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The Genius of FKA Twigs


FKA Twigs debut album LP1 released in 2014 demonstrated the hallmarks of ground-breaking musicianship; arrhythmic, futuristic and neurotic. An amalgamation of synth-heavy R& and electronic, while her ethereal vocals evoke Kate Bush and even Tori Amos; it is impossible to corner Twigs into one genre. 

In 2019, Twigs released MAGDALENE, her second full-length album, a breath-taking display of skill and creativity. It fuses operatic, choral styles and off-kilter tones and arrangements with her earlier electronic experimentalism in an incredibly unique way; the intense vulnerability of the records contrasting with just how superhuman her talent is. MAGDALENE is a feminist meditation on how we relate to one another and ourselves – emotionally, sexually and universally – set to sounds that are simultaneously modern and ancient. 

While as introspective and carnal as her first album, the impulsiveness is replaced with a more nuanced understanding of feminine archetypes. Written during a highly scrutinized relationship with Robert Pattinson, in which she endured consistent racist abuse from his legion of young fans, Twigs has said she found solace and inspiration in the story of Mary Magdalene, among the New Testament’s most misunderstood characters; Magdalene’s’ complexities being re-written by centuries of churchmen into a fallen-woman side-note. In placing herself in this lineage, Twigs explores the ways in which deeply conservative attitudes bulldoze women, while simultaneously upending them through the power of her lyrics and the sheer pull of her magnetic presence. Twigs is utterly fearless – ‘I do it like Mary Magdalene,’ is simultaneously sacred and profane.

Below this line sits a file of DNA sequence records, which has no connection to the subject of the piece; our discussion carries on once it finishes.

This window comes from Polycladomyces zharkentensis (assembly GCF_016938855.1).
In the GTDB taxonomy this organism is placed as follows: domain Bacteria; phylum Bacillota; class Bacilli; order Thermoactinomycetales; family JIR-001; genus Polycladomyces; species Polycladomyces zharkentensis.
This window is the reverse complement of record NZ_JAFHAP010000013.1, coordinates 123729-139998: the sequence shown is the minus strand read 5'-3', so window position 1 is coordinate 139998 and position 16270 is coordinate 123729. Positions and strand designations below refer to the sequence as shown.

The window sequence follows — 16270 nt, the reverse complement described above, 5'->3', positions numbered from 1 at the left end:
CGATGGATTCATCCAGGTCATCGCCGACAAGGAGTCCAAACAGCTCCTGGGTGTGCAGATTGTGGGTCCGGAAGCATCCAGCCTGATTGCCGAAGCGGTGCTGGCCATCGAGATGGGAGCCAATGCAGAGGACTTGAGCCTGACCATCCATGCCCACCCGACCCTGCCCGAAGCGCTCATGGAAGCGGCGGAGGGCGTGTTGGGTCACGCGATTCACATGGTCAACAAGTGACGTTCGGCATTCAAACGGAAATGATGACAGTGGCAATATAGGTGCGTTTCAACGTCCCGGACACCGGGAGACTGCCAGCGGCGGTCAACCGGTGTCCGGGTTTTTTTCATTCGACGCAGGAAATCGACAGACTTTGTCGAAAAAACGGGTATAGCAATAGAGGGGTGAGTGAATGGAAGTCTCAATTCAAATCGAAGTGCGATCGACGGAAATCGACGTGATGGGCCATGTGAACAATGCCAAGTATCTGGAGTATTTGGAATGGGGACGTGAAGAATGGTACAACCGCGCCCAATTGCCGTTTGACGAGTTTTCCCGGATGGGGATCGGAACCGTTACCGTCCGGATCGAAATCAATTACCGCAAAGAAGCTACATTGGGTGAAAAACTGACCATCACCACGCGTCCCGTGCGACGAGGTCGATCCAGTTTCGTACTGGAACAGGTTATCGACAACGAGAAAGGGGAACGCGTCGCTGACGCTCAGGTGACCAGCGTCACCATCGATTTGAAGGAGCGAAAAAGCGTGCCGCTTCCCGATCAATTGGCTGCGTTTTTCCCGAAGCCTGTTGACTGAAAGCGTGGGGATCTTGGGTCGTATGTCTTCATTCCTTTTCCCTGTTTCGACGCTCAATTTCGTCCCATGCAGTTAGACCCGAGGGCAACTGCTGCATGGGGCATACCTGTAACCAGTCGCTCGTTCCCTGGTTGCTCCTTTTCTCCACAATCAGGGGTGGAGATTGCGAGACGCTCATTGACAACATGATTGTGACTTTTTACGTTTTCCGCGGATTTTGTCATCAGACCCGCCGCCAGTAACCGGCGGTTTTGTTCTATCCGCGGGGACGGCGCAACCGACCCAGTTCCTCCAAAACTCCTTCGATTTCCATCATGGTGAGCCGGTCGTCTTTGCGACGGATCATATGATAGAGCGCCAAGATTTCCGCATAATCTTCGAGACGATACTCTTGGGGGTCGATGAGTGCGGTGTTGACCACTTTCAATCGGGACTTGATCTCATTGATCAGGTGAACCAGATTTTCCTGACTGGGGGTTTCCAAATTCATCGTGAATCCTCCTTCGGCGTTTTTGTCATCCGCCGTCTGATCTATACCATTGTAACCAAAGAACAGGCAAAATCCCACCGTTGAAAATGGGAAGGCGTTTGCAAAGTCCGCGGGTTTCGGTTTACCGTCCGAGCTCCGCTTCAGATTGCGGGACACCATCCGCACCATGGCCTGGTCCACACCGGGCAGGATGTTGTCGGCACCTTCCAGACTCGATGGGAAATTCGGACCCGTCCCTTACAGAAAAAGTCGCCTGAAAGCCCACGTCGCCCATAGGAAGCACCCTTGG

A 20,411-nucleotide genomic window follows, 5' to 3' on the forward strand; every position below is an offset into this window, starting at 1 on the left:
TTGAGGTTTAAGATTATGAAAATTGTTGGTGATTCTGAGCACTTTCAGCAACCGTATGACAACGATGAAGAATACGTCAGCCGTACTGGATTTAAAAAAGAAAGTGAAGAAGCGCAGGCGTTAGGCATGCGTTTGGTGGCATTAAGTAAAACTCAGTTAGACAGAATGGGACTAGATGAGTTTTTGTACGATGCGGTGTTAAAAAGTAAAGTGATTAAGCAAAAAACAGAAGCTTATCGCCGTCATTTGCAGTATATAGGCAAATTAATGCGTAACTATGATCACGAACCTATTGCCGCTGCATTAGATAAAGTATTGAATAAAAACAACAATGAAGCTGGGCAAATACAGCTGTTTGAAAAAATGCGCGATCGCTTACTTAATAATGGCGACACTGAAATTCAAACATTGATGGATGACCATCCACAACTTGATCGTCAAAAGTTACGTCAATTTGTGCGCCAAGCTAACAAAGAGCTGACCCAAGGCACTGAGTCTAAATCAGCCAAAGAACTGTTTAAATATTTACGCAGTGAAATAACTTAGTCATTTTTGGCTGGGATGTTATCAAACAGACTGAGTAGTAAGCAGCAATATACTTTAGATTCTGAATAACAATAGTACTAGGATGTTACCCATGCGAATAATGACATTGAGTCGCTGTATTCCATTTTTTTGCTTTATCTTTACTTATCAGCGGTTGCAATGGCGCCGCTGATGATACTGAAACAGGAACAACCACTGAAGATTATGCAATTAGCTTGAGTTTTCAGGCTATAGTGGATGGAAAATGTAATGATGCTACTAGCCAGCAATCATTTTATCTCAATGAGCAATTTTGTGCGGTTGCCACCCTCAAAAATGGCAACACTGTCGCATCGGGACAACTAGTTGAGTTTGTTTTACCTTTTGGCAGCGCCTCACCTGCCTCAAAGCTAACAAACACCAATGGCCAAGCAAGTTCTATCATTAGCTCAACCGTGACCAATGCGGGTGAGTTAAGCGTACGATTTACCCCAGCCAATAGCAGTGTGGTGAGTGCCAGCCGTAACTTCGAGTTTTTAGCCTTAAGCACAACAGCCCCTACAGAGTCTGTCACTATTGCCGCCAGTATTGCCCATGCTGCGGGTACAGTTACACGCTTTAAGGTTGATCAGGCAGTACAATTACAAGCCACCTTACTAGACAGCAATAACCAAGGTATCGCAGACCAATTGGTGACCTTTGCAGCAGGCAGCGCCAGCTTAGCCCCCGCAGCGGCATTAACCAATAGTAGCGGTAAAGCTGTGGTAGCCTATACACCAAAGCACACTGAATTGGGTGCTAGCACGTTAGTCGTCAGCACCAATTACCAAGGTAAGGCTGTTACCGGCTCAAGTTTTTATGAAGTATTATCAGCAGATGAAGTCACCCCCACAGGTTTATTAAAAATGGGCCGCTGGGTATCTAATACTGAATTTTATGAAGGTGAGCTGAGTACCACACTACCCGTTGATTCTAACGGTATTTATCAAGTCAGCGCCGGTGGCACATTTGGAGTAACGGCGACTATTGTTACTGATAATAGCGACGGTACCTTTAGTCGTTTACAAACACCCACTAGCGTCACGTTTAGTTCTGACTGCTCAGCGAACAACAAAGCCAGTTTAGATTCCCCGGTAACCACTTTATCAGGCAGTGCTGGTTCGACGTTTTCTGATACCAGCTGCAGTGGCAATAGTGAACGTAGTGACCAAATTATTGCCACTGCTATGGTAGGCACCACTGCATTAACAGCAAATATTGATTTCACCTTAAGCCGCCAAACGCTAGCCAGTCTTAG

However, her ingenuity and political message extend further than her lyrics. Twigs is a phenomenal performer and multidisciplinary artist. For MAGDALENE, Twigs trained in Kung Fu and Samurai, her music video for Sad Day sees her floating through the air in mock battle with Teake, a friend and tantric monk. The ethereal lyrics are typical of Twigs; ‘The city howls with a cry to seduce you/and tame you,’ – vulnerable and powerful in equal measure. Equally, the final song of MAGDALENE, ‘cellophane’, a twisted and desperately sad commentary on sex, power and voyeurism, is told through pole dance, the symbolism of objectifying and primal physicality is clear to the discerning viewer. Twigs states in an interview with Pitchfork, ‘I am powerful and independent, and incredibly vulnerable and sensitive… I do find it problematic to feel like your icons are always strong and OK.’ 

Indeed, this duality of approach that Twigs’ takes on female empowerment is interesting and unique. Speaking on Louis Theroux’s Grounded podcast, she talks of the oppressive nature of ‘enforced empowerment,’ instead raising the idea of wilful submission; ‘sexuality ranges from all different things, I want to put myself in that position.’ We see this passivity expressed in both ‘I’m Your Doll,’ and ‘Papi Pacify,’ except, crucially, it is powerful not submissive, allowing her to tread the fine line between vulnerability and strength. 

On Grounded she talks openly about the abuse she suffered while in a relationship with actor Shia LaBeouf, having recently filed a lawsuit accusing him of ‘sexual battery, assault and emotional distress.’ LaBeouf has not denied the allegations, his only response being, ‘I have a history of hurting those closest to me.’ It is clear to see the inspiration for much of her work in her difficult relationships, the warrior persona evoked in MAGDALENE, and inhabited in live performance, perhaps a reaction to the helplessness she felt. 

Yet, Twigs is not defined by her affiliation with famous men; she is also outspoken on issues of racism and injustice. Her recent single, ‘Don’t Judge Me,’ featuring Headie One and Fred Again – although is lighter than her previous work, voices a ‘shared struggle against an invisible oppressor – propagated by cultural, systemic and structural biases.’ 

Twigs is one of a kind in both image and sound; she is wrought with an emotional heaviness and maturity beyond her age that inspires her nuanced lyricism, and a creative genius we see rarely in heavily produced contemporary artists.

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